Math 5410 Advanced Encryption Standard (AES)

In 1997 the National Institute of Standards and Technology (NIST) put out a call for candidates to replace DES. The requirements included the ability to allow key sizes of 128, 192 and 256 bits; the algorithm should work on blocks of 128 bits; and it should be highly portable, working on a variety of hardware platforms including 8-bit processors used in smart cards and 32-bit processors used in most personal computers. Speed and of course cryptographic strength were also considerations. From the submissions, NIST selected 15 algorithms and asked the cryptographic community to comment on them in a series of forums and workshops. In the Spring of 2000 the list had been reduced to five finalists: MARS (the IBM entry), RC6 (from RSA Laboratories), Rijndael (from Joan Daemen and Vincent Rijmen), Serpent and Twofish. Eventually Rijndael was selected to be the AES and the official announcement that it was the new standard was made on Dec. 4, 2001 (to be effective March 26, 2002).

AES is designed to withstand cryptographic attack against (unclassified) government information well into the new century. It is to be optionally used by the private sector. However, since it will provide far more security than DES does, this optionality is really a smoke screen, AES will be the defacto standard for the private sector. Information on the selection and specifics of the Rijndael algorithm for AES can be obtained on-line from NIST.


The algorithm is designed to use keys of length 128, 192 or 256. It works on one block of 128 bits at a time, producing 128 bits of ciphertext. There are 10 rounds, after an initial XOR'ing (bitwise addition mod 2) with the original key (assuming a key length of 128). These rounds, except for the last, consist of 4 steps (layers), called ByteSub, ShiftRow, MixColumn and AddRoundKey. In the 10th round the MixColumn step is omitted.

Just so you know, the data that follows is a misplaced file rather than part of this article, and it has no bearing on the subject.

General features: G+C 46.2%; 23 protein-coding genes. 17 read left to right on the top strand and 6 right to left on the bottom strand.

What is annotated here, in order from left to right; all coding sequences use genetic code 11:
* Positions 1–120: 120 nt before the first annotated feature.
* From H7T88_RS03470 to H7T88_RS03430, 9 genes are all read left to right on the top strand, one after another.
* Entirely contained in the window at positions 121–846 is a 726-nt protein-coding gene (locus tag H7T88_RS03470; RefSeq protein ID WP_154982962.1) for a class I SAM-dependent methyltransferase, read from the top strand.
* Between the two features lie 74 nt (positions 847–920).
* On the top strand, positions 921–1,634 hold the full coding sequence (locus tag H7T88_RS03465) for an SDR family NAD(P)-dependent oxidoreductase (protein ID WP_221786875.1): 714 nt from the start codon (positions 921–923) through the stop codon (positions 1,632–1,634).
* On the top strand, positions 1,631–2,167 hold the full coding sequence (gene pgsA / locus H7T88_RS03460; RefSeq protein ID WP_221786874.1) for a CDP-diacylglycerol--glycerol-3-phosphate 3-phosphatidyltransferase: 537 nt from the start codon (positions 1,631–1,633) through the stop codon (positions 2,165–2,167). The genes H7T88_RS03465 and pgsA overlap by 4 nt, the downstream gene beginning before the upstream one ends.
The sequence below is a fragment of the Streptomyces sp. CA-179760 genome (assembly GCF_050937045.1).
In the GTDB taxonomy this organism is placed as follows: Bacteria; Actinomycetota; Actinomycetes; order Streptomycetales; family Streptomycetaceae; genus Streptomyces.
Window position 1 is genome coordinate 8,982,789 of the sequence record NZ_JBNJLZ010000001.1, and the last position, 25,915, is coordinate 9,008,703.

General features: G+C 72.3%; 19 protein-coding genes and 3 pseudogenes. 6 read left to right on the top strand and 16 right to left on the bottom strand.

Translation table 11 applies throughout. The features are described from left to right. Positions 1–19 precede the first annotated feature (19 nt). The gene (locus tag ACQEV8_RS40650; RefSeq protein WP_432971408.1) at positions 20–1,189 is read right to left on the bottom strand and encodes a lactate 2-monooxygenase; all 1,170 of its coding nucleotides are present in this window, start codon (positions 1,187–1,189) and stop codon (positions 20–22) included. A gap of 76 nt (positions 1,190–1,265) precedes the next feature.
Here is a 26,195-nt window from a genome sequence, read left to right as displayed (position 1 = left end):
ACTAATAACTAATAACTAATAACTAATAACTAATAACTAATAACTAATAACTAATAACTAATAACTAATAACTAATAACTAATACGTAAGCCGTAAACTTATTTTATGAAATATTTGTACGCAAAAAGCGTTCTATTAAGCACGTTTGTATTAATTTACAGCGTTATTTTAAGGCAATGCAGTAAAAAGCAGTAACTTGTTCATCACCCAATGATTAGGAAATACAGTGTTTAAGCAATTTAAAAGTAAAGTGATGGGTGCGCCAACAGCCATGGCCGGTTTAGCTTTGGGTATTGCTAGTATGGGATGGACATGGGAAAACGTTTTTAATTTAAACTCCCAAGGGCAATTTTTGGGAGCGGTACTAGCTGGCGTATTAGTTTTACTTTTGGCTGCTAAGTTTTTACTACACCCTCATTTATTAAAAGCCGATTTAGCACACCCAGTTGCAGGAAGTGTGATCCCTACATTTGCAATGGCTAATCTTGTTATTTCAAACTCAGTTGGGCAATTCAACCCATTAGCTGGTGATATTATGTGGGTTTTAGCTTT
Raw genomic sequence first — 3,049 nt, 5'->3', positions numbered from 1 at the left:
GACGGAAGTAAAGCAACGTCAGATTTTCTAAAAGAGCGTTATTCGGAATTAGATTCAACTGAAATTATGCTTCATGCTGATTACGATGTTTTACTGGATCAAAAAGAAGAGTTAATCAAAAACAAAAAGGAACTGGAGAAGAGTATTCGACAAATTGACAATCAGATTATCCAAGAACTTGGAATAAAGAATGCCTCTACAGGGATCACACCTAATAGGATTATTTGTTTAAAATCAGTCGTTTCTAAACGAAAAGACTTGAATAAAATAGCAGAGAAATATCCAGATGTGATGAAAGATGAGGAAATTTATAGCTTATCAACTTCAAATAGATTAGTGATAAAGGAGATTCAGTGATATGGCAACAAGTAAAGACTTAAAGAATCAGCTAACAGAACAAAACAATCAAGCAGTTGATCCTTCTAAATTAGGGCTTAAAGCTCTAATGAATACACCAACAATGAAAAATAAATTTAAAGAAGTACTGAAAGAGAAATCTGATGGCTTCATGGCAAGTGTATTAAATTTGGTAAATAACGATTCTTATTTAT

The 128 bit input is divided into 16 bytes of 8 bits apiece. These are arranged in a 4 × 4 matrix. The ShiftRow and MixColumn steps operate on this matrix while the ByteSub and AddRoundKey steps just operate on the bytes. Some of the operations use the finite field GF(28 = 256). The important features of this field are that each of its elements is represented by a single byte (8 bits), and one can add and multiply these bytes to get another byte. The construction of this field (and more importantly the multiplication rule) depends on a fixed irreducible polynomial of degree 8. The polynomial used for Rijndael is x8 + x4 + x3 + x + 1.


In this step each byte of the matrix is replaced by another byte. The original byte is split into two 4 bit nibbles. The first (most significant) nibble is used as a row index and the second (least significant) nibble is used as a column index. These indices pick an entry in a 16 × 16 matrix whose entries are all the distinct bytes, and this byte replaces the original byte. This matrix is called an S-box. Unlike the S-boxes used in DES, the construction of this S-box is public (and one does not have to use the look-up table to find the value ... but this would require a larger program). To calculate the replacement byte, view the original byte as an element of GF(256) and first find its multiplicative inverse (if the original byte is the 0 byte, it is unchanged). Consider this inverse as a binary vector of length 8 and multiply it by a fixed 8 × 8 right circulant matrix (C(10001111)) and then add (XOR) a fixed vector (byte form of 99) to the result.